I doubt President Reagan had the following in mind when he made the above remarks, but let his comments set the stage for this hypothetical:
You’re a busy lawyer working at your desk, and the receptionist calls. “There are a pair of FBI agents in the lobby, and they would like to talk to you about a matter you worked on a few years ago. They know they don’t have an appointment, but they promise it won’t take long and said it’s really important. Can you come down and see them?” Or maybe they call you directly. Or show up at your home, while you’re having dinner. What do you do?
Well, if you are a lawyer, and the authorities wish to ask you questions about your clients, you are about to engage in a particularly perilous activity. Do you know what you can say? Is the identity of your client a confidence you can disclose in this setting? Have you thought through the privilege issues? What about the duties you might have to notify a current client of the contact? A former client? What if the officers ask you to keep their contact confidential? Will you then have to testify in a grand jury? What if you said something, and later think that wasn’t quite right? This is a lot to process on the spur of the moment.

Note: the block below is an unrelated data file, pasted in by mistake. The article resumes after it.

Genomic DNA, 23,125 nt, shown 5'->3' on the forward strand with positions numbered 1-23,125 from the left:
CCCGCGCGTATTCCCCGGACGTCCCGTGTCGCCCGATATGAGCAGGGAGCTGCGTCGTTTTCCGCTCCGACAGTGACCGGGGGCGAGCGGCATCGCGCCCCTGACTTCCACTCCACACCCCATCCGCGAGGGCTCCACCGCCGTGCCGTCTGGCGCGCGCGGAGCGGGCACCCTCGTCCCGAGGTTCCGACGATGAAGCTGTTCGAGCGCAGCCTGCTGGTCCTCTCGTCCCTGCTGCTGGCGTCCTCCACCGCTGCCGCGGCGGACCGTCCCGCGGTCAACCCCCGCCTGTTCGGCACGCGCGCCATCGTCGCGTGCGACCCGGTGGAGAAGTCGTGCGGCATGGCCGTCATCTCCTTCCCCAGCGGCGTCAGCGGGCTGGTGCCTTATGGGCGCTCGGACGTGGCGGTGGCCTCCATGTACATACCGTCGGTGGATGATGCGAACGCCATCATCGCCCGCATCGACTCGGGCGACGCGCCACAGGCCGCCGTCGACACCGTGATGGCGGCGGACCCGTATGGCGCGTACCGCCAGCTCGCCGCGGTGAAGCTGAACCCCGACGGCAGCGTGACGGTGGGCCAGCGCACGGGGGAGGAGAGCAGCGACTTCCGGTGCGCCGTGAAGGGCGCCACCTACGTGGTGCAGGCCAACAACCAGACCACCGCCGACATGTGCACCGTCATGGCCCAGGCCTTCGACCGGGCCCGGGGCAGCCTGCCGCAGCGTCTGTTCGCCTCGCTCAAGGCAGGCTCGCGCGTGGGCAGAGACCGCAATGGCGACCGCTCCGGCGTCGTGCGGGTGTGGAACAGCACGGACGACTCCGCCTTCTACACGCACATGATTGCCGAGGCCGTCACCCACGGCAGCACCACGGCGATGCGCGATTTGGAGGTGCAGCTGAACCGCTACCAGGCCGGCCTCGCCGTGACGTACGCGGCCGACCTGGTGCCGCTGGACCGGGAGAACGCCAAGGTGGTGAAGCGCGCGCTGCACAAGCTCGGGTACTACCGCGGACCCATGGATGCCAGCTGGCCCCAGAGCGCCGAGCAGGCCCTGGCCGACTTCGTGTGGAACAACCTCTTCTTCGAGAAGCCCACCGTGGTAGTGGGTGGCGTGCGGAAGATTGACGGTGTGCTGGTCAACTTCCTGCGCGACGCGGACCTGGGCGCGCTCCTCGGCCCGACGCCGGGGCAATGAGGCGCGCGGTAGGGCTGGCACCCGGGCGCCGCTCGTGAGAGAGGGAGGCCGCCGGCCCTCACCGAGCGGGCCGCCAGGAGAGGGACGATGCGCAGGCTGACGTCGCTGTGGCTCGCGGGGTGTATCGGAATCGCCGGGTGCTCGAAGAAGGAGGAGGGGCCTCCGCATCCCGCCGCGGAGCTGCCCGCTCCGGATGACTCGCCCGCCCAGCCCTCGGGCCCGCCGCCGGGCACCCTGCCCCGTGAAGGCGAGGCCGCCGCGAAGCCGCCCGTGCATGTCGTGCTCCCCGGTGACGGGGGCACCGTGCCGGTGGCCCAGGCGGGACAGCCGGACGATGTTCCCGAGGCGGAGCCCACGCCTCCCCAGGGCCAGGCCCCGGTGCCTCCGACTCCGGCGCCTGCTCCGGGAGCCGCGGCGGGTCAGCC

So, what’s a lawyer to do with a pair of G-men tapping their toes in reception? One approach: “Hi. Thanks for coming. Can I have your card? I or someone else will get back to you promptly.” And then call your counsel!
Even for non-lawyers, while many of us have the entirely understandable urge to be good cooperative citizens, you may still be about to embark in risky behavior. I’ll let the good professor, below, offer his take on the virtues of the Fifth Amendment.